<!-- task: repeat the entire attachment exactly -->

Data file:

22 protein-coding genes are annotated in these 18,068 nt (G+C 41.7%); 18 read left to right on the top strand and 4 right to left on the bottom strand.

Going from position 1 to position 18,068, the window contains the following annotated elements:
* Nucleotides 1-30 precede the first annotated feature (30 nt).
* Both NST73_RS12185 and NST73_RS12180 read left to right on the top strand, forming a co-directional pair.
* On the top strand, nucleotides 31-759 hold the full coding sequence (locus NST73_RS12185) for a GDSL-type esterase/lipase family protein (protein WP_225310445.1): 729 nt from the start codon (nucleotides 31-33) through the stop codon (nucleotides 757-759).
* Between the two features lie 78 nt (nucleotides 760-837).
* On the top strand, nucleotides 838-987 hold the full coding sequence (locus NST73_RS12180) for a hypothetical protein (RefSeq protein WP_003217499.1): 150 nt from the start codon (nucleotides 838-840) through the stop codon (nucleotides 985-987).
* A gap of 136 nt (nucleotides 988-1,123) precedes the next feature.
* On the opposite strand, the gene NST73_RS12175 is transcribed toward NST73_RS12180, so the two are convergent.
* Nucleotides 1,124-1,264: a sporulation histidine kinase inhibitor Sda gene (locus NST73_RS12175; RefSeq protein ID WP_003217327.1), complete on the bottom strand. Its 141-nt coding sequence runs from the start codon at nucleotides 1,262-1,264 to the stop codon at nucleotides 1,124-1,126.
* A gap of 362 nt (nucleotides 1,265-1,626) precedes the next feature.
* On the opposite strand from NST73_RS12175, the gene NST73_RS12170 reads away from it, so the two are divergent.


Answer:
22 protein-coding genes are annotated in these 18,068 nt (G+C 41.7%); 18 read left to right on the top strand and 4 right to left on the bottom strand.

Going from position 1 to position 18,068, the window contains the following annotated elements:
* Nucleotides 1-30 precede the first annotated feature (30 nt).
* Both NST73_RS12185 and NST73_RS12180 read left to right on the top strand, forming a co-directional pair.
* On the top strand, nucleotides 31-759 hold the full coding sequence (locus NST73_RS12185) for a GDSL-type esterase/lipase family protein (protein WP_225310445.1): 729 nt from the start codon (nucleotides 31-33) through the stop codon (nucleotides 757-759).
* Between the two features lie 78 nt (nucleotides 760-837).
* On the top strand, nucleotides 838-987 hold the full coding sequence (locus NST73_RS12180) for a hypothetical protein (RefSeq protein WP_003217499.1): 150 nt from the start codon (nucleotides 838-840) through the stop codon (nucleotides 985-987).
* A gap of 136 nt (nucleotides 988-1,123) precedes the next feature.
* On the opposite strand, the gene NST73_RS12175 is transcribed toward NST73_RS12180, so the two are convergent.
* Nucleotides 1,124-1,264: a sporulation histidine kinase inhibitor Sda gene (locus NST73_RS12175; RefSeq protein ID WP_003217327.1), complete on the bottom strand. Its 141-nt coding sequence runs from the start codon at nucleotides 1,262-1,264 to the stop codon at nucleotides 1,124-1,126.
* A gap of 362 nt (nucleotides 1,265-1,626) precedes the next feature.
* On the opposite strand from NST73_RS12175, the gene NST73_RS12170 reads away from it, so the two are divergent.